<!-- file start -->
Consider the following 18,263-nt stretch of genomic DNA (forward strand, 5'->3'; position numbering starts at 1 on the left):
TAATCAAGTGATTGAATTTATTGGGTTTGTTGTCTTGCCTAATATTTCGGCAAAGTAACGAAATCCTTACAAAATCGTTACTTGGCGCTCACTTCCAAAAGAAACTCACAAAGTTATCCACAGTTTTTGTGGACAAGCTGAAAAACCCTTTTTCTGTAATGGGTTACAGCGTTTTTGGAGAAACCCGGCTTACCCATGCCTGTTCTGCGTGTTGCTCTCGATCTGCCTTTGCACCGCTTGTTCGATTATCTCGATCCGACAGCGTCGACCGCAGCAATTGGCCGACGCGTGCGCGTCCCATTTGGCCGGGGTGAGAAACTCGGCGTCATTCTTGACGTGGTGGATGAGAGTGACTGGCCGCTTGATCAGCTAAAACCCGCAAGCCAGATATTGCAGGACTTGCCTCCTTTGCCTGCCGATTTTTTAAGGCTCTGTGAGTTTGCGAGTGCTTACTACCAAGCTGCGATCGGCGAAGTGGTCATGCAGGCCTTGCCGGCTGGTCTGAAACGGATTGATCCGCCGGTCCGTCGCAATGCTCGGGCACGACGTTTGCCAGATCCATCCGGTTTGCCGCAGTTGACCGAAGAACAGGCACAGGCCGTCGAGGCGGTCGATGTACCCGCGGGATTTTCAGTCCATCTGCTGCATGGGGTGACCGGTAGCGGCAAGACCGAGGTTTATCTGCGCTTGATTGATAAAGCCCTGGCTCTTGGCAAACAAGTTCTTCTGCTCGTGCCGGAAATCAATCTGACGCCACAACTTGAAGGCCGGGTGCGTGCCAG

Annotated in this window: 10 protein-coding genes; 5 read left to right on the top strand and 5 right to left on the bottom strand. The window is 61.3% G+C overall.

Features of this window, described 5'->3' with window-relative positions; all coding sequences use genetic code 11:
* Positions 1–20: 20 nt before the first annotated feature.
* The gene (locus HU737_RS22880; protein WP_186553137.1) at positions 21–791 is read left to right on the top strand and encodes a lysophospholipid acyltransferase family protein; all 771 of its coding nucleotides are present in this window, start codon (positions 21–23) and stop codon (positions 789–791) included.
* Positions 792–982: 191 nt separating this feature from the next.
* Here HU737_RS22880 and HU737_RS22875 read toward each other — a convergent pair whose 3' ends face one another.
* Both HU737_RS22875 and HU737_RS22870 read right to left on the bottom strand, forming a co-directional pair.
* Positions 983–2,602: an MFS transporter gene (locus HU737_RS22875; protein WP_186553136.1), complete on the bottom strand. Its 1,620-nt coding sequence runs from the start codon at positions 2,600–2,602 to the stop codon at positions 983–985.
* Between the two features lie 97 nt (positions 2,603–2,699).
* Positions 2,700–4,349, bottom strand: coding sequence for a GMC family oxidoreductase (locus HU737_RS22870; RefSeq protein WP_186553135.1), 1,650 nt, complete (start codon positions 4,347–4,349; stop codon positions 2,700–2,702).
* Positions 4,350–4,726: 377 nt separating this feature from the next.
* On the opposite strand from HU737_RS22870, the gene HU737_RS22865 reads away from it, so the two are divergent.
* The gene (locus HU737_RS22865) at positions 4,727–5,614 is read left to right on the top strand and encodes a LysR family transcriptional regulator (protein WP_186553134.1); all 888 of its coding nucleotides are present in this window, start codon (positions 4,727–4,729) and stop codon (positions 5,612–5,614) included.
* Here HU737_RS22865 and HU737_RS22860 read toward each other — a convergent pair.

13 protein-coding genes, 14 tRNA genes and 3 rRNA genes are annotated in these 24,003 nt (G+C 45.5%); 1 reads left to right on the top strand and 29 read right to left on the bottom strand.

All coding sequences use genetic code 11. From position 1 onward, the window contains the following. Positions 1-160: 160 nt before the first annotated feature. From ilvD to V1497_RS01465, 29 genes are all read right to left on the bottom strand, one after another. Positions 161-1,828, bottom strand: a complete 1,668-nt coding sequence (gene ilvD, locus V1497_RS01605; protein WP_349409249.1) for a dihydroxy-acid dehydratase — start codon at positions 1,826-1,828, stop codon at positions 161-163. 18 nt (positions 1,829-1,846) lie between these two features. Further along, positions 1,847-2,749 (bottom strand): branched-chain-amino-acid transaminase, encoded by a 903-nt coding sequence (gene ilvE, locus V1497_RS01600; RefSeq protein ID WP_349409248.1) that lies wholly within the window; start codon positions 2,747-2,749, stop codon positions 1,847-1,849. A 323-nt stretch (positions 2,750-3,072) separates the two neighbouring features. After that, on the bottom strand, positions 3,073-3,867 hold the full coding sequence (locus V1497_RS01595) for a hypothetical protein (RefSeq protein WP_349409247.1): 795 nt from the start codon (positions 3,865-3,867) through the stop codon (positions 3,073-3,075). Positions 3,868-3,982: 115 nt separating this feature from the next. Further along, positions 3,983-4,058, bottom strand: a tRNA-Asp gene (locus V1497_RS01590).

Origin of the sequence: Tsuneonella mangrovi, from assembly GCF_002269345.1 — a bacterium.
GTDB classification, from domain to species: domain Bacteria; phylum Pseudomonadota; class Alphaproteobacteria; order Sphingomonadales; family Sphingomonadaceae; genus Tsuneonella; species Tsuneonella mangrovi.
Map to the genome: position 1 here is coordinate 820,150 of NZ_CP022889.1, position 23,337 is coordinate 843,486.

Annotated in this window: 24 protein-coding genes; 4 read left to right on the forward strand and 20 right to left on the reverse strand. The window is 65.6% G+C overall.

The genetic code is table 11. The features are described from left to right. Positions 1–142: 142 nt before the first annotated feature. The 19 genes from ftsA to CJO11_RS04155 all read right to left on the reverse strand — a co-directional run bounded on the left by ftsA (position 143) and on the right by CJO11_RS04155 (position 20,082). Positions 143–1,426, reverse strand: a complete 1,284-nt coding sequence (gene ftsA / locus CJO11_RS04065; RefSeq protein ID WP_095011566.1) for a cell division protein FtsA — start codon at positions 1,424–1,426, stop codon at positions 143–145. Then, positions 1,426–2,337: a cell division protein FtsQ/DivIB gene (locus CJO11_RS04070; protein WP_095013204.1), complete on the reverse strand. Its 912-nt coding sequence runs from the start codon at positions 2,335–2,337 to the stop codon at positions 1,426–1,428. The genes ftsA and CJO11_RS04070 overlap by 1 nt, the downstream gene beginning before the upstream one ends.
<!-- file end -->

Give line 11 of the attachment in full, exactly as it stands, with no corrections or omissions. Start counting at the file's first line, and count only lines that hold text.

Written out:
* Between the two features lie 97 nt (positions 2,603–2,699).